In 1833, she wrote An Appeal in Favor of That Class of Americans Called Africans, calling for instant emancipation with no compensation for slaveholders. In it, she wrote “The intellectual inferiority of the Negroes is a common, though most absurd apology, for personal prejudice.” She went on to publish The Duty of Disobedience to the Fugitive Slave Act and act as editor of a national abolitionist periodical. 

As a women’s rights activist, she wrote that significant progress for women could not be made until after the abolition of slavery, because women and slaves were similar in that white men held both groups in subjugation and treated them as property. 

She also worked for Native American rights, too. Her novel Hobomok, A Tale of Early Times concerns an interracial marriage between a white woman and an Indian man, who have a son together. 

Beyond that, she was a notorious freethinker. She wrote, “It is impossible to exaggerate the evil work that theology has done in the world,” and “What blooming paradise would the whole earth be if the same amount of intellect, labor and zeal had been expended on science, agriculture and the arts.” 

But I have become sidetracked by my admiration for Ms. Child. What we are concerned with here is her cookbook, The American Frugal Housewife for Those Who Are Not Ashamed of Economy, published in 1829 when she was 27 years old. It went through 33 printings in 25 years. In it the same indomitable schoolmarm certainty reigns. I have to wonder if she ever told — or even heard — a joke, in her life. 

The book was aimed at women cooking for their families without servants to do the work. It is written simply, and always with an eye to saving money. It begins:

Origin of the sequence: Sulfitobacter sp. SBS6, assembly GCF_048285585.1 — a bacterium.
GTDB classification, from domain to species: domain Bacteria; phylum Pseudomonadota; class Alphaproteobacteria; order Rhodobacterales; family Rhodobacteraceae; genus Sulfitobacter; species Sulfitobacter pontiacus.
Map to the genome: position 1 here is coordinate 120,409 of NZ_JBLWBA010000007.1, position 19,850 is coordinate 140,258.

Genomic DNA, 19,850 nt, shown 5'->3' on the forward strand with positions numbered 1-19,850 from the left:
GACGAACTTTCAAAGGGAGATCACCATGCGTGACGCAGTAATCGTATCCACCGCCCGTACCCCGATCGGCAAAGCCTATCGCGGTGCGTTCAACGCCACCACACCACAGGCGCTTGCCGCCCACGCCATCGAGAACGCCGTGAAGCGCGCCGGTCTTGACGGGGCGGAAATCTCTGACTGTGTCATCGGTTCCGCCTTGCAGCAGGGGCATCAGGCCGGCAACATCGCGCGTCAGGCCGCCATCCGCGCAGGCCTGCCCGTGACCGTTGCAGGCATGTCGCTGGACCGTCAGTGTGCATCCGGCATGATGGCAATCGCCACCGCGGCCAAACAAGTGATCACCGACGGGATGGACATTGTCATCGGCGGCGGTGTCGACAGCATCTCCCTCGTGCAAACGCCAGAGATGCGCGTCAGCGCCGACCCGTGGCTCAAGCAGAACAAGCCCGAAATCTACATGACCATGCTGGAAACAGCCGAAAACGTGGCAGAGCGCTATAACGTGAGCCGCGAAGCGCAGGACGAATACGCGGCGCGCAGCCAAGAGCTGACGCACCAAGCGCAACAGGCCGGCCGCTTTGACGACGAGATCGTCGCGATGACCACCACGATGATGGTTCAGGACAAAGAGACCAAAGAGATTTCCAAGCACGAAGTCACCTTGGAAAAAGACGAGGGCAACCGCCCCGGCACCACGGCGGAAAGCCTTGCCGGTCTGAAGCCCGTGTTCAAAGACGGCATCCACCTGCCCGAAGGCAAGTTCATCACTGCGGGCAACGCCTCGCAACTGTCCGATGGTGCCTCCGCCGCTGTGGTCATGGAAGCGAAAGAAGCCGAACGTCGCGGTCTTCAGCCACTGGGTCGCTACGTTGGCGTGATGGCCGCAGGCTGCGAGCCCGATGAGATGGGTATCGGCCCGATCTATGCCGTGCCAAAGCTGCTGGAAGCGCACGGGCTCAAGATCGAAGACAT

“The true economy of housekeeping is simply the art of gathering up all the fragments, so that nothing be lost. I mean fragments of time, as well as materials. Nothing should be thrown away so long as it is possible to make any use of it, however trifling that use may be; and whatever be the size of a family, every member should be employed either in earning or saving money.”

That includes children, who shouldn’t be wasting their time in “useless play:”

“Children can very early be taught to take all the care of their own clothes.

“They can knit garters, suspenders, and stockings; they can make patchwork and braid straw; they can make mats for the table, and mats for the floor; they can weed the garden, and pick cranberries from the meadow, to be carried to market. … it is a great deal better for the boys and girls on a farm to be picking blackberries at six cents a quart, than to be wearing out their clothes in useless play. They enjoy themselves just as well; and they are earning something to buy clothes, at the same time they are tearing them.”